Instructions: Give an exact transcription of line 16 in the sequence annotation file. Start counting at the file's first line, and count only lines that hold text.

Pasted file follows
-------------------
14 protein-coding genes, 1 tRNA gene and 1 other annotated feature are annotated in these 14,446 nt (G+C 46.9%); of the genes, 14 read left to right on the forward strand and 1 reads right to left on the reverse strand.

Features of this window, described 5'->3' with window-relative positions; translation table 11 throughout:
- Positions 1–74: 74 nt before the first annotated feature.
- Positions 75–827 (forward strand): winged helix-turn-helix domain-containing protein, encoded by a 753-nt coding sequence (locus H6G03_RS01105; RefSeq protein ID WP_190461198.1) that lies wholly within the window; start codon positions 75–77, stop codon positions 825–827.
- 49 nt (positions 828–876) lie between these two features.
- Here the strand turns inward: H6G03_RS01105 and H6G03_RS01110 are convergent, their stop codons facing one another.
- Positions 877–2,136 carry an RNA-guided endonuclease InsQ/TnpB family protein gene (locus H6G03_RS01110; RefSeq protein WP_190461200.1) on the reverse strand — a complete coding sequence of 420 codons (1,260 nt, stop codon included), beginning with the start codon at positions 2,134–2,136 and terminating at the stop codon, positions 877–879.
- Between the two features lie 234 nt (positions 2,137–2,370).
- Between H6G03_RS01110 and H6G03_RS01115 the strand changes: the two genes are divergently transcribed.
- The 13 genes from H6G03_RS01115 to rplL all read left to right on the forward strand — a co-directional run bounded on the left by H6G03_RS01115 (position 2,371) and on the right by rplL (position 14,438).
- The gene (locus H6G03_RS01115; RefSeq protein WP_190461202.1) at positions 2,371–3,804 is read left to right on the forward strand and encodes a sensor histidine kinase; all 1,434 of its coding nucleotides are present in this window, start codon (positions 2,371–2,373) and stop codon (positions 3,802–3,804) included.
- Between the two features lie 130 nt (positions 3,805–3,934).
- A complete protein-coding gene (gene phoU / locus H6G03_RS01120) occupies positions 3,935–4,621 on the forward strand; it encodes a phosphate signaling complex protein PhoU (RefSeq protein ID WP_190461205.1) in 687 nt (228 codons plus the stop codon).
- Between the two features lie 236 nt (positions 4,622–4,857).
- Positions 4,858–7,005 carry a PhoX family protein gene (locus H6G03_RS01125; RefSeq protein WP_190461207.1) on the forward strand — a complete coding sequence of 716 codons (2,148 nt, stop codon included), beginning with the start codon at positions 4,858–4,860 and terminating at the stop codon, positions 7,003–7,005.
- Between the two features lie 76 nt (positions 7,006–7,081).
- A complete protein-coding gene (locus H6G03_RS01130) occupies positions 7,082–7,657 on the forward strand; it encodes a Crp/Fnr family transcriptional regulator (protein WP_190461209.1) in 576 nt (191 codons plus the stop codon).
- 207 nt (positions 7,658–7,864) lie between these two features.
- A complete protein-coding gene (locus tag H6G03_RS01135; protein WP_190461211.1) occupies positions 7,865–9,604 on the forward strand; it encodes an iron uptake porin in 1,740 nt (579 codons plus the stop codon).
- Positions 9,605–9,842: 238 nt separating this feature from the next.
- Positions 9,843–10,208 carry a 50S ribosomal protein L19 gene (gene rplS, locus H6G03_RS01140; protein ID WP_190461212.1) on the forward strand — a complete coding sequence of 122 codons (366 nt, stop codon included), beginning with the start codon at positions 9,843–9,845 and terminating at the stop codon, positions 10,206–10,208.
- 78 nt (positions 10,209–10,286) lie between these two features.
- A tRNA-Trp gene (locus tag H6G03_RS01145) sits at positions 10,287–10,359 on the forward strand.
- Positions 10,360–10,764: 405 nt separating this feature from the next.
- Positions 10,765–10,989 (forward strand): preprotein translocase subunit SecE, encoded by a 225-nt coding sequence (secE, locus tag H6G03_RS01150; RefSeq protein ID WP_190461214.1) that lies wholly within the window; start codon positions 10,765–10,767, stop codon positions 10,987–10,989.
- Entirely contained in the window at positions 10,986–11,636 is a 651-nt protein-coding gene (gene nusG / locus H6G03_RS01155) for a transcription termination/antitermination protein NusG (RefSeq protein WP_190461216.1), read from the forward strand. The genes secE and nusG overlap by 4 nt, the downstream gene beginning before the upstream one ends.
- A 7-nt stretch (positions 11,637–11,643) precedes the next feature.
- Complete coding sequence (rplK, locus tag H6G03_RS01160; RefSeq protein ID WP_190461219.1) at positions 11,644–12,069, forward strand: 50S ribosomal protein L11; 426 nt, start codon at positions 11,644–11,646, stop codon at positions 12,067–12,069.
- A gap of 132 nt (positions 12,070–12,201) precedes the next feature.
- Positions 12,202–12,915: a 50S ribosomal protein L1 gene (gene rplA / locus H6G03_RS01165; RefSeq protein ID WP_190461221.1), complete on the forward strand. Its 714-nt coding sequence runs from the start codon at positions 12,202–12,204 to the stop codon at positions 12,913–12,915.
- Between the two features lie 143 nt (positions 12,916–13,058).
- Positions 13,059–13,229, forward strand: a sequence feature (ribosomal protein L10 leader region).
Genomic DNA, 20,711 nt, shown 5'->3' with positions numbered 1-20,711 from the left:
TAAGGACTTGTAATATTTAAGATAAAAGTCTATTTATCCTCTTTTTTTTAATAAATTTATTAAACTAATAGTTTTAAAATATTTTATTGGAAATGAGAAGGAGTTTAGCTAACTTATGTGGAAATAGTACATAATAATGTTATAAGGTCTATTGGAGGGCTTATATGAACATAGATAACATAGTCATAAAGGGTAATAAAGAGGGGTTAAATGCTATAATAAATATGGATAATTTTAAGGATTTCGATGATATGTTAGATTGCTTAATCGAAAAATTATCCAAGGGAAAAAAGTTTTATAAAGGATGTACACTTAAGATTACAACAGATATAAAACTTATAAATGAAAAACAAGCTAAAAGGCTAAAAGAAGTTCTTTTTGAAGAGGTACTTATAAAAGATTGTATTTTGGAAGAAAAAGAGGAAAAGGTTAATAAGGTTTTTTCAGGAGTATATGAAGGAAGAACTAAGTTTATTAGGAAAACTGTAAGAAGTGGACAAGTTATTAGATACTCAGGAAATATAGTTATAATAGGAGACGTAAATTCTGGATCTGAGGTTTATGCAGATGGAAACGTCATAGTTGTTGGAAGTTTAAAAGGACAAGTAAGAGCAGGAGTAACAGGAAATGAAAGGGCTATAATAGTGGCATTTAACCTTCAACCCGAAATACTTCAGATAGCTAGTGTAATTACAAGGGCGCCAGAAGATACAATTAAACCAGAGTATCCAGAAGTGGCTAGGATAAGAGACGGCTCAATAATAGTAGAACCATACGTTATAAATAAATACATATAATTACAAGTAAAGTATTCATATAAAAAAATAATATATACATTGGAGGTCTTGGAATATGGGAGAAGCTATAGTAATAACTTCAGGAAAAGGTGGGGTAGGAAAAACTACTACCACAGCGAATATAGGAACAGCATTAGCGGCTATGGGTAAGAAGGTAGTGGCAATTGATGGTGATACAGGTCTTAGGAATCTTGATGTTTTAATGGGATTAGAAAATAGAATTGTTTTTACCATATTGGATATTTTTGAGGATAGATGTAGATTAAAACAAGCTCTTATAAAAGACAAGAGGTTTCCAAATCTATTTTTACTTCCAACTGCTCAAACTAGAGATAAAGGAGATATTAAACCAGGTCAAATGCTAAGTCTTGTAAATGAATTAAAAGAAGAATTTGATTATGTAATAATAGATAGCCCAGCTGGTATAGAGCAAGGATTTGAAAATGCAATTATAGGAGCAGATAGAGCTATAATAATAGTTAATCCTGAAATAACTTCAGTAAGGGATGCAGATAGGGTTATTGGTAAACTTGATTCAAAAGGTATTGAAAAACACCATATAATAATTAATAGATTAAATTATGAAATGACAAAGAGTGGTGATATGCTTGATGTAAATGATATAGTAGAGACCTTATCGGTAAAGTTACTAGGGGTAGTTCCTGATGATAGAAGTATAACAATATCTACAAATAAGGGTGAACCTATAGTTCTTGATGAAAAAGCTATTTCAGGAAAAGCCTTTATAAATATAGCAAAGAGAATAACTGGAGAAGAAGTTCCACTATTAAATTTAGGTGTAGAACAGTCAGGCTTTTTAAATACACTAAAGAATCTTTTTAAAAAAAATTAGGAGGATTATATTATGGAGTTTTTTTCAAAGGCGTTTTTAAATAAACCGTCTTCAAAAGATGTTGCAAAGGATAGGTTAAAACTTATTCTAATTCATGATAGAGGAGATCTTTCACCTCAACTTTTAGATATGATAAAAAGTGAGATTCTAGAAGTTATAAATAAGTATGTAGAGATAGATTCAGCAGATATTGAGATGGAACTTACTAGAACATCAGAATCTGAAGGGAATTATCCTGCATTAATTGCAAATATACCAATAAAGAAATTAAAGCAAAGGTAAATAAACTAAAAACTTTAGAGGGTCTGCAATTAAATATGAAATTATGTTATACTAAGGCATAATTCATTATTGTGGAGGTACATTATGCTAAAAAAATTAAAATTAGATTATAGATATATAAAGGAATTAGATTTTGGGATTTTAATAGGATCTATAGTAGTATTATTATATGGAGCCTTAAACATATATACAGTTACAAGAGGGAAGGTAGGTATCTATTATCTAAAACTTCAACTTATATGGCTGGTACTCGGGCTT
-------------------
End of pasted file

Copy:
- Between the two features lie 76 nt (positions 7,006–7,081).